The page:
With the onset of this hot, humid summer, I am reminded once again of how much I sweat. I think I sweat more than the average person. Even when I run outside in the winter, after I finish I am a sweaty mess underneath all my layers. After a summer run, I am literally dripping from head to toe. I've been asked many times if I got caught in the rain. My running clothes are wrung out and hung to dry until laundry day. If I shower too soon after I run, I sweat in the shower. I sweat after the shower.

It may seem gross, it may seem annoying, but there are benefits to sweating, even for a profuse sweater like me. I found 7 reasons to embrace the sweat!



Tuesday, June 25, 2019

Race Recap: Crossroads Trail Run 5k

A few weeks ago, I was planning my weekend out of town to Door County, Wisconsin. No matter where I'm headed, I always check to see if there are any races near my destination. I was surprised to stumble upon this little trail race in Sturgeon Bay. The Crossroads Trail Run has been held for the past 10 years at the Big Creek Environmental Learning Preserves. The race supports the Crossroads Trail programs and is also intended to promote environmental awareness in the community.

I loved all that, but what really got me was that every finisher would receive A TREE. The trees were donated by a local nursery. Also, because it was the 10th anniversary, every finisher would receive a handcrafted cherry wood medallion. Ok, they had me at tree, but I was pretty excited about the medallion too. Cherries are the local produce that Door County is known for. There are a variety of distances offered to participants: 10k, 5k run/walk, and a 2k walk. Because I'm still working on coming back and building endurance, I decided to do the 5k.

I talked with my son, who would be accompanying me to Door County for the weekend along with his girlfriend. They were excited to participate but decided to sign up for the 2k walk. I warned them that it would be an early morning, but they assured me it wouldn't be a problem. On Saturday, I woke them up at 6 am and although they weren't excited about the early wakeup call, we made the 45 minute drive to Sturgeon Bay.



Tuesday, June 18, 2019

9 Self-Defense Weapons for Runners

Disclaimer: By discussing self-defense weapons here, I am in no way endorsing the use of any of these. This post is purely informational. Products listed are affiliate links.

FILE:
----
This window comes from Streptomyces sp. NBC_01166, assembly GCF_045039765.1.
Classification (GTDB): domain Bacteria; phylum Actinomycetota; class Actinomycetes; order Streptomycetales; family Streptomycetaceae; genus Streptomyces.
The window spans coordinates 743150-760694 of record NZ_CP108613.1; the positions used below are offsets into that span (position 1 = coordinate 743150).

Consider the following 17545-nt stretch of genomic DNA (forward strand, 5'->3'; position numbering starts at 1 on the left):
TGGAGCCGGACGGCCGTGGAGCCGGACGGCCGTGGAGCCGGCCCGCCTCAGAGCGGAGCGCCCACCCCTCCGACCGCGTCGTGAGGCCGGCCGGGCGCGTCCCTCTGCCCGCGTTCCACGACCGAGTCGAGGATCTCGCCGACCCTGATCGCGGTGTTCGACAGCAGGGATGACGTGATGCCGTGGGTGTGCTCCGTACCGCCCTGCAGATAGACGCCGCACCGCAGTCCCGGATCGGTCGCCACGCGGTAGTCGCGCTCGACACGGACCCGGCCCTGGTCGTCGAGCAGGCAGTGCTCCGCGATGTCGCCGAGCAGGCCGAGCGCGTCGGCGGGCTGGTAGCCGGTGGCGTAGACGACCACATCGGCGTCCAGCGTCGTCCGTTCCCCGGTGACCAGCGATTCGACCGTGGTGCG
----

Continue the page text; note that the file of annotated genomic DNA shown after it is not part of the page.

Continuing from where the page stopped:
On Saturday, I took my long run to the forest preserve where so many local runners train. My running club is based there, but as I so often do, I took my time in the morning, sipping my coffee and catching up on emails and I missed the start of the group run. In the preserve is a 7.3 mile loop, which is popular with runners. I decided to run there because there are so many runners and cyclists on that loop on the weekends. I thought I'd be fine running by myself.

I finished my run feeling very strong and very happy. I had a lot of company on the path and very few stretches where I was alone. When I got in the car, I posted on Instagram and then opened up Facebook, where I saw a post from the president of our running club. He shared an incident from the morning on the very loop I had just finished running. A runner on the path was grabbed by 2 men, dragged into the woods, beat up, and robbed. He crawled out of the woods to the path where he was found by one of my fellow All Community Events ambassadors and the group she was running with. They stayed with him while they waited for first responders to help him.



Tuesday, June 11, 2019

Why You Need to Run With Heart Zones

Disclaimer: I received a Heart Zones Blink 3.0 monitor in exchange for my honest review. 

I've whined for a while now about my sudden loss of endurance. It's been the weirdest thing. In January, I ran a half marathon, followed by an indoor marathon relay. While over time, I had been slowing down, I was happy with my performances at both races. A month after those 2 races, I had a rapid decline in my ability to run anything of distance, much less with speed. Frustrated, I began looking at heart rate training. I pulled out my old Polar chest strap, bought new batteries, and prepared to start running with it.

At that very time, in an interesting twist of serendipity, I received an offer from Heart Zones Blink 3.0 to trial their monitor and join their ambassador program. While I'd never really done heart rate training in the past, the timing of this offer was perfect. I've been running with my new Heart Zones monitor for the past couple of weeks and am excited to share what I've learned.